The Chilling Adventures of Sabrina got. And on Friday Netflix debuted the series’ first episode to fans at its Netflix and Chills panel during New York Comic-Con 2018.
We’ll have a review of the episode later, but for now my immediate takeaway is that the show harkens back to the horror-themed comedies of the 80s and 90s like Hocus Pocus and Beetlejuice. It absolutely has some spooky moments, but it’s not a dark and dreary story. And while the show is funny, it’s not silly as to diminish the show’s stakes.
The expanded cast of Sabrina got the most explanation during Friday’s panel, including Michelle Gomez dual role of Miss Wardell, Sabrina’s teacher, and Madam Satan — something way more sinister. Gomez noted that it’s a real challenge to not make her just evil. But if you’ve seen her portray, a complicated antagonist is absolutely something she pulls off.
Chance Perdomo plays Sabrina’s cousin Ambrose, describing his role as “the Alfred to Sabrina’s Batman.” Perdomo also praised the show’s writers for allowing his character to also be both pansexual and a person of color, giving him lots of sides to explore as well as represent.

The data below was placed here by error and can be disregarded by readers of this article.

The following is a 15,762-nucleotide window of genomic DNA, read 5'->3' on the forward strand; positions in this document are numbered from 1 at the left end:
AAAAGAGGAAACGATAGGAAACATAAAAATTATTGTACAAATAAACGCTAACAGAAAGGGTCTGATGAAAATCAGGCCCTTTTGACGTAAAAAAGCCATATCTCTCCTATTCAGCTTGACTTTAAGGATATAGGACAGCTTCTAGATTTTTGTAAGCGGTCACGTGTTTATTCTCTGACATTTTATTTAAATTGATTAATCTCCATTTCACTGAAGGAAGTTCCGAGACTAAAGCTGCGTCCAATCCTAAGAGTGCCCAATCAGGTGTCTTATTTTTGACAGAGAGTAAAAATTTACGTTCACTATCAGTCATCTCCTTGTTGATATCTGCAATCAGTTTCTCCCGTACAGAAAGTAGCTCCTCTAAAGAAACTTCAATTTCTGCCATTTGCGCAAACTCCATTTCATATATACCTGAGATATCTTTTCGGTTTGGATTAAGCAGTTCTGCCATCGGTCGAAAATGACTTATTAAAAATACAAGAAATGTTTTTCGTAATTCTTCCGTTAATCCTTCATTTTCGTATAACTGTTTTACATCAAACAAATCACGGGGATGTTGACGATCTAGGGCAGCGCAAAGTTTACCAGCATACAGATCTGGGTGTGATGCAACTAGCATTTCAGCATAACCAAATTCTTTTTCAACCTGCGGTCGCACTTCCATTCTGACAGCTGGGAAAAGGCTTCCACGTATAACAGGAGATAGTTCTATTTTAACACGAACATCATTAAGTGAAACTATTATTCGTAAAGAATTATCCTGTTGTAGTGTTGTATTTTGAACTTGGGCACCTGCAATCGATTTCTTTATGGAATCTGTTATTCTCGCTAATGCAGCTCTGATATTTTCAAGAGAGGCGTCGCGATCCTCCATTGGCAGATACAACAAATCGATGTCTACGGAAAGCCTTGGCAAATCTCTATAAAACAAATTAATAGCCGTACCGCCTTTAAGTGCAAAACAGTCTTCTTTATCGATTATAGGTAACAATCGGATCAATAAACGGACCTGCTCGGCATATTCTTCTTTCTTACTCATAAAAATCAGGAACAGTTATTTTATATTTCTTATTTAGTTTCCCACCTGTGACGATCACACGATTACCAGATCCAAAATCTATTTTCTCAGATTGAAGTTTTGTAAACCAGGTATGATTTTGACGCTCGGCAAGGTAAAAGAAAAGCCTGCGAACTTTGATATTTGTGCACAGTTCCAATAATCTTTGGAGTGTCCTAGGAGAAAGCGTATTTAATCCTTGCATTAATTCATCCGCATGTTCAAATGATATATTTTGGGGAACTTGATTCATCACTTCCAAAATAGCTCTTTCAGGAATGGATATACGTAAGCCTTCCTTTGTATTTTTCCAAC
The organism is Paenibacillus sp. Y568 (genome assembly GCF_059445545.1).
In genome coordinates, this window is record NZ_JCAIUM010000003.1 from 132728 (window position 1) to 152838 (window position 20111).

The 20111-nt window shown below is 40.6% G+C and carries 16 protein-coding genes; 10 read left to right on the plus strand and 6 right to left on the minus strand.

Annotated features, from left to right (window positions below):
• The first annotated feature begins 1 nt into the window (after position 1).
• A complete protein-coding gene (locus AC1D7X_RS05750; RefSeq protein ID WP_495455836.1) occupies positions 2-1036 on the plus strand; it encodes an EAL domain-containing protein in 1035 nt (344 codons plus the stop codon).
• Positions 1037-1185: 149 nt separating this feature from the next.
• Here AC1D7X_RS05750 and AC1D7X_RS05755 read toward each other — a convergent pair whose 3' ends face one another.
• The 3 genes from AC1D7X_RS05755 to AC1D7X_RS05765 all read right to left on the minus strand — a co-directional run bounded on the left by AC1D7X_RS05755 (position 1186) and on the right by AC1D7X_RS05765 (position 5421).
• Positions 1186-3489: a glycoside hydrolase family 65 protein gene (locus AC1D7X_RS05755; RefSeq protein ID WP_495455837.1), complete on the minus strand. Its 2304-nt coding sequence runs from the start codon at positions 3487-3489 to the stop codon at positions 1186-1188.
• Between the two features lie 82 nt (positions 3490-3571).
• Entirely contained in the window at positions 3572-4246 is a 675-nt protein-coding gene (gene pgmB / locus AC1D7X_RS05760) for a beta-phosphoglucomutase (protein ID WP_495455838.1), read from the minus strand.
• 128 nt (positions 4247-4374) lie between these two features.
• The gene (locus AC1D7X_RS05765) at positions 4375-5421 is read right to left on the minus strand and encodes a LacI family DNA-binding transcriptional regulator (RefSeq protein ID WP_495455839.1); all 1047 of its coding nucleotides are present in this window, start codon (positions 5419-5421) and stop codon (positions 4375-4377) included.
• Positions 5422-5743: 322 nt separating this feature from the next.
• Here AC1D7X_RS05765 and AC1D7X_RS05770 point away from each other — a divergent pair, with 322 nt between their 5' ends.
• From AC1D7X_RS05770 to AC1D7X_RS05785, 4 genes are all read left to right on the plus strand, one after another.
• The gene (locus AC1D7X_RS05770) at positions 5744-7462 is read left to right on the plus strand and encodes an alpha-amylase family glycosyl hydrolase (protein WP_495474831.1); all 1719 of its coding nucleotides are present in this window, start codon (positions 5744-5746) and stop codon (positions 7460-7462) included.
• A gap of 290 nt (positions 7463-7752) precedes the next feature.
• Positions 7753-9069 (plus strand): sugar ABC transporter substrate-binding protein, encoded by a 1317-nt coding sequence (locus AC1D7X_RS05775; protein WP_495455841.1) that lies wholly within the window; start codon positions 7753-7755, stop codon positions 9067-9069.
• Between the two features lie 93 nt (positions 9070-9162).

Kiernan Shipka, who plays Sabrina Spellman herself, said that Salem is being played by three cats and noted that the show is taking a new spin on Salem.
“It’s funny because the 90s sitcom Salem is so iconic,” Shipka said.
And might Sabrina eventually crossover with, the other Archie Comics-based show that Aguirre-Sacasa serves as a creator on? The answer is maybe.
“I’m first and foremost a fan of these two worlds, Riverdale and Greendale. I love when comic book characters cross over, right now we’re focused on getting Sabrina out there and making sure Sabrina is as good as it can be but I’m hopeful,” Aguirre-Sacasa said.
Other stars of Sabrina include Miranda Otto as Zelda Spellman, Lucy Davis as Hilda Spellman, Ross Lynch as Sabrina’s boyfriend Harvey Kinkle, Tati Gabrielle as Prudence and Bronson Pinchot as high school principal George Hawthorne.
The first season premieres on Netflix Oct. 26.